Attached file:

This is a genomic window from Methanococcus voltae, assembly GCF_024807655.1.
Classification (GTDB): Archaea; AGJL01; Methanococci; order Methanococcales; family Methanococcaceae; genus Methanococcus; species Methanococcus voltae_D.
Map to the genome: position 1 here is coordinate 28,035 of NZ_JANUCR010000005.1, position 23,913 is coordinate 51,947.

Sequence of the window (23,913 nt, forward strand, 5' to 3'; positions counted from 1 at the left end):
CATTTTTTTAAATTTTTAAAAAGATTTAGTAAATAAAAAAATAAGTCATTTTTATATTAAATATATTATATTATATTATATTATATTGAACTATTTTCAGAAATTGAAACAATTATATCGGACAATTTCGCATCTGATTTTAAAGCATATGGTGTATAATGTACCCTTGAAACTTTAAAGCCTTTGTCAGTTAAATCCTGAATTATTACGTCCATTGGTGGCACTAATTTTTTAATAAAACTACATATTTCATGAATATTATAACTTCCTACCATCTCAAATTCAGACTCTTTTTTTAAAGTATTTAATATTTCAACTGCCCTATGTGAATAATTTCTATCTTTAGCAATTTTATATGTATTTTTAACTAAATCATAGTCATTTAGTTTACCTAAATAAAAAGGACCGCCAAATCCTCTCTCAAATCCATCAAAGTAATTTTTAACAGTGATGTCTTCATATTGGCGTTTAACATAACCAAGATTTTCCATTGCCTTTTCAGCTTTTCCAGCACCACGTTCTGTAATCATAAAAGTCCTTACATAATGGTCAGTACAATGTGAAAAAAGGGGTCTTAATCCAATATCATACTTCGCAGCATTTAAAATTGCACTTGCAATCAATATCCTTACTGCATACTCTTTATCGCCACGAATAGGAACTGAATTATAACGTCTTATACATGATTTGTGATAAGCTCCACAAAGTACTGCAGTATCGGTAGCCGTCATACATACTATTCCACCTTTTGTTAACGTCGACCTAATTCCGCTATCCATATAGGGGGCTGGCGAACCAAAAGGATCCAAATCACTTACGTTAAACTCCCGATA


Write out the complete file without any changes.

This is a genomic window from Methanococcus voltae, assembly GCF_024807655.1.
Classification (GTDB): Archaea; AGJL01; Methanococci; order Methanococcales; family Methanococcaceae; genus Methanococcus; species Methanococcus voltae_D.
Map to the genome: position 1 here is coordinate 28,035 of NZ_JANUCR010000005.1, position 23,913 is coordinate 51,947.

Sequence of the window (23,913 nt, forward strand, 5' to 3'; positions counted from 1 at the left end):
CATTTTTTTAAATTTTTAAAAAGATTTAGTAAATAAAAAAATAAGTCATTTTTATATTAAATATATTATATTATATTATATTATATTGAACTATTTTCAGAAATTGAAACAATTATATCGGACAATTTCGCATCTGATTTTAAAGCATATGGTGTATAATGTACCCTTGAAACTTTAAAGCCTTTGTCAGTTAAATCCTGAATTATTACGTCCATTGGTGGCACTAATTTTTTAATAAAACTACATATTTCATGAATATTATAACTTCCTACCATCTCAAATTCAGACTCTTTTTTTAAAGTATTTAATATTTCAACTGCCCTATGTGAATAATTTCTATCTTTAGCAATTTTATATGTATTTTTAACTAAATCATAGTCATTTAGTTTACCTAAATAAAAAGGACCGCCAAATCCTCTCTCAAATCCATCAAAGTAATTTTTAACAGTGATGTCTTCATATTGGCGTTTAACATAACCAAGATTTTCCATTGCCTTTTCAGCTTTTCCAGCACCACGTTCTGTAATCATAAAAGTCCTTACATAATGGTCAGTACAATGTGAAAAAAGGGGTCTTAATCCAATATCATACTTCGCAGCATTTAAAATTGCACTTGCAATCAATATCCTTACTGCATACTCTTTATCGCCACGAATAGGAACTGAATTATAACGTCTTATACATGATTTGTGATAAGCTCCACAAAGTACTGCAGTATCGGTAGCCGTCATACATACTATTCCACCTTTTGTTAACGTCGACCTAATTCCGCTATCCATATAGGGGGCTGGCGAACCAAAAGGATCCAAATCACTTACGTTAAACTCCCGATA